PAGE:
Snowpack news (January 24, 2021): Snow dances are in order

San Juan River Basin snowpack January 24, 2021 via the NRCS.

From The Pagosa Springs Sun (Clayton Chaney):

The Pagosa Springs area received over 10 inches of snow…[January 19, 2021], bringing some much-needed additional snowpack to the area…

According to the U.S. Depart- ment of Agriculture National Water and Climate Center’s snowpack report, the Wolf Creek Summit, at 11,000 feet of elevation, had 16.4 inches of snow water equivalent as of noon on Jan. 20.

That amount is 87 percent of the Jan. 20 median for the site.

The San Miguel, Dolores, Animas and San Juan River basins were at 67 percent of the Jan. 20 median in terms of snowpack…

River Report

According to the U.S. Geological Survey, the San Juan River was flow- ing at a rate of 44.4 cfs in Pagosa Springs as of 1 p.m. on Wednesday, Jan. 20.

Based on 85 years of water records, the average flow rate for this date is 57 cfs.

The highest recorded rate for this date was in 2005 at 116 cfs. The lowest recored rate was 30 cfs, recorded in 1961.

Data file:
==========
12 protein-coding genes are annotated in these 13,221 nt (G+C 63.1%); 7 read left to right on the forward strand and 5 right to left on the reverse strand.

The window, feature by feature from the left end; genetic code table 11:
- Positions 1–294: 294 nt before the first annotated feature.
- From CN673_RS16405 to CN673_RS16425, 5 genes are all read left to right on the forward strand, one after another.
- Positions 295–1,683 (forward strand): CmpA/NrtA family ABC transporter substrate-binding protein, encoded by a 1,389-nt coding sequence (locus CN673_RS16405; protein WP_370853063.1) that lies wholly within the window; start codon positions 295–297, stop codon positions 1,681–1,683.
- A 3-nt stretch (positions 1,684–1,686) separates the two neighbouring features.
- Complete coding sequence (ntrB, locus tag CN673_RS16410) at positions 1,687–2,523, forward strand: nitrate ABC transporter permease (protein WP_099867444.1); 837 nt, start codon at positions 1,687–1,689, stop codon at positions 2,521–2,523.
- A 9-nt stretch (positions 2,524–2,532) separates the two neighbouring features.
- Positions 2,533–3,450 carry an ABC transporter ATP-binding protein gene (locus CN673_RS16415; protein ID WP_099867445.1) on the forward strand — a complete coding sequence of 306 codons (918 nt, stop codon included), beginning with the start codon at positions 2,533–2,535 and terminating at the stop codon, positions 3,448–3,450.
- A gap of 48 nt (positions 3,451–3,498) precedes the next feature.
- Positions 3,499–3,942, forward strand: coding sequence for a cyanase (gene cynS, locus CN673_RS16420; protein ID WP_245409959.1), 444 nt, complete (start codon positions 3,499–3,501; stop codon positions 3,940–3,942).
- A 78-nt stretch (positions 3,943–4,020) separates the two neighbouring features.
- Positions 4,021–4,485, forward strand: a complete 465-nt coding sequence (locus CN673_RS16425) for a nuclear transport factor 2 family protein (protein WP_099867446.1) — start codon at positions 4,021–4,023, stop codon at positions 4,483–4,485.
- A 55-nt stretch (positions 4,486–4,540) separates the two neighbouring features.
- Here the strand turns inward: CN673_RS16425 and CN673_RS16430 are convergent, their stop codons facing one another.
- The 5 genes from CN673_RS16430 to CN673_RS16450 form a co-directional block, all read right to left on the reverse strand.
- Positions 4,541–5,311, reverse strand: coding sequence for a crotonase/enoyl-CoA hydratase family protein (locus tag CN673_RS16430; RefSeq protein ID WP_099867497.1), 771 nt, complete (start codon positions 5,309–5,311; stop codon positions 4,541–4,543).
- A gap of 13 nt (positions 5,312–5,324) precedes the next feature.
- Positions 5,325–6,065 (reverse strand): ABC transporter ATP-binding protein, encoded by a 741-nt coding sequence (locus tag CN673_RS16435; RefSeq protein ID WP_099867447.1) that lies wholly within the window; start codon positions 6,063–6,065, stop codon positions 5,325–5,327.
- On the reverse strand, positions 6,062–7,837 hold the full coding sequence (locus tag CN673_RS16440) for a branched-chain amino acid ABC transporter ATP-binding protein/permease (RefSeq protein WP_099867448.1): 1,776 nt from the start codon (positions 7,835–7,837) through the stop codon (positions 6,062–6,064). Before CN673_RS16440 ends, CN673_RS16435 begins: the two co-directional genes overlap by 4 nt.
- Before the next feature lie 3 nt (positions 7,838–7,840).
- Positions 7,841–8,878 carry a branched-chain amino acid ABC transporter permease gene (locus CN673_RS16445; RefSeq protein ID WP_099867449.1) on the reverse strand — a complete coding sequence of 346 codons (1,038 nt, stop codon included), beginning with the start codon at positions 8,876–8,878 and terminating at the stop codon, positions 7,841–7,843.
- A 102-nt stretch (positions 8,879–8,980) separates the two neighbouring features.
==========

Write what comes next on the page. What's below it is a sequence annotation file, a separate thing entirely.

Roaring Fork River snowpack January 24, 2021 via the NRCS.

From The Aspen Times (Scott Condon):

Aspen Mountain and Snowmass racked up decent snowfall amounts in November and December but Mother Nature closed the spigot in January. Snowmass recorded only 5 inches of snowfall in January through Tuesday while Aspen Mountain managed only 3 inches, according to Aspen Skiing Co.

From Nov. 1 through Jan. 19, Snowmass received 99 inches of snow while Aspen Mountain scored 83 inches, according to Jeff Hanle, Skico vice president of communications…

By his calculations, Snowmass was at 89% of average for November and December. It’s falling further behind average during the dry January…

The dry conditions aren’t isolated to Aspen and Snowmass. Breckenridge Ski Resort finally topped 100 inches for the season last weekend. In the 2019-20 ski season, it topped the century mark for snow in mid-December, according to the Summit Daily News.

An automated snow telemetry site on Vail Mountain shows the snowpack there is just 69% of average in snow water equivalent — the amount of water in the snow, according to the Vail Daily.

The snowpack at the headwaters of the Roaring Fork River east of Aspen is at 76% of normal, according to the Natural Resources Conservation Service…

The statewide cumulative snowpack was just 83% of median as of Jan. 1 and only 70% of last year’s snowpack on the same date.

Barefoot Dance In The Snow New York, New York March 8, 1916. Girls of the Marion Morgan School of Dance in Los Angeles perform barefoot in the snow in Central Park. Underwood Archives by Underwood Archives

Leave a Reply